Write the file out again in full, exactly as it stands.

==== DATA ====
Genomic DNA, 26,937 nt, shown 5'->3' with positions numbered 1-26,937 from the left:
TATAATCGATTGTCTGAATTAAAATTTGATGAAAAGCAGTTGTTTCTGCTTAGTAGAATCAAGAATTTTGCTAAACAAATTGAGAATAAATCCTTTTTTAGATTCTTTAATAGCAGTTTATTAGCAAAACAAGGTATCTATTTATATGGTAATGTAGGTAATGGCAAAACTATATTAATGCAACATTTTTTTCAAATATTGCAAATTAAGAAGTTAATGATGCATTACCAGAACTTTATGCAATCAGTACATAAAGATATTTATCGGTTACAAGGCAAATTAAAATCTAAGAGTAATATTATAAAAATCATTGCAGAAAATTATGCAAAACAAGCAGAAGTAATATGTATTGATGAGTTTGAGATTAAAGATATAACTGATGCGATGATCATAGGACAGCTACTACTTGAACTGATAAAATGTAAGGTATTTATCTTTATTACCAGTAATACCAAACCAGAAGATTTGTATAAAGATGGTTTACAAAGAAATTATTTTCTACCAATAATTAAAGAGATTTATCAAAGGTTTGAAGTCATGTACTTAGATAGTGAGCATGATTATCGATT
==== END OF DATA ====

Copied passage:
Genomic DNA, 26,937 nt, shown 5'->3' with positions numbered 1-26,937 from the left:
TATAATCGATTGTCTGAATTAAAATTTGATGAAAAGCAGTTGTTTCTGCTTAGTAGAATCAAGAATTTTGCTAAACAAATTGAGAATAAATCCTTTTTTAGATTCTTTAATAGCAGTTTATTAGCAAAACAAGGTATCTATTTATATGGTAATGTAGGTAATGGCAAAACTATATTAATGCAACATTTTTTTCAAATATTGCAAATTAAGAAGTTAATGATGCATTACCAGAACTTTATGCAATCAGTACATAAAGATATTTATCGGTTACAAGGCAAATTAAAATCTAAGAGTAATATTATAAAAATCATTGCAGAAAATTATGCAAAACAAGCAGAAGTAATATGTATTGATGAGTTTGAGATTAAAGATATAACTGATGCGATGATCATAGGACAGCTACTACTTGAACTGATAAAATGTAAGGTATTTATCTTTATTACCAGTAATACCAAACCAGAAGATTTGTATAAAGATGGTTTACAAAGAAATTATTTTCTACCAATAATTAAAGAGATTTATCAAAGGTTTGAAGTCATGTACTTAGATAGTGAGCATGATTATCGATT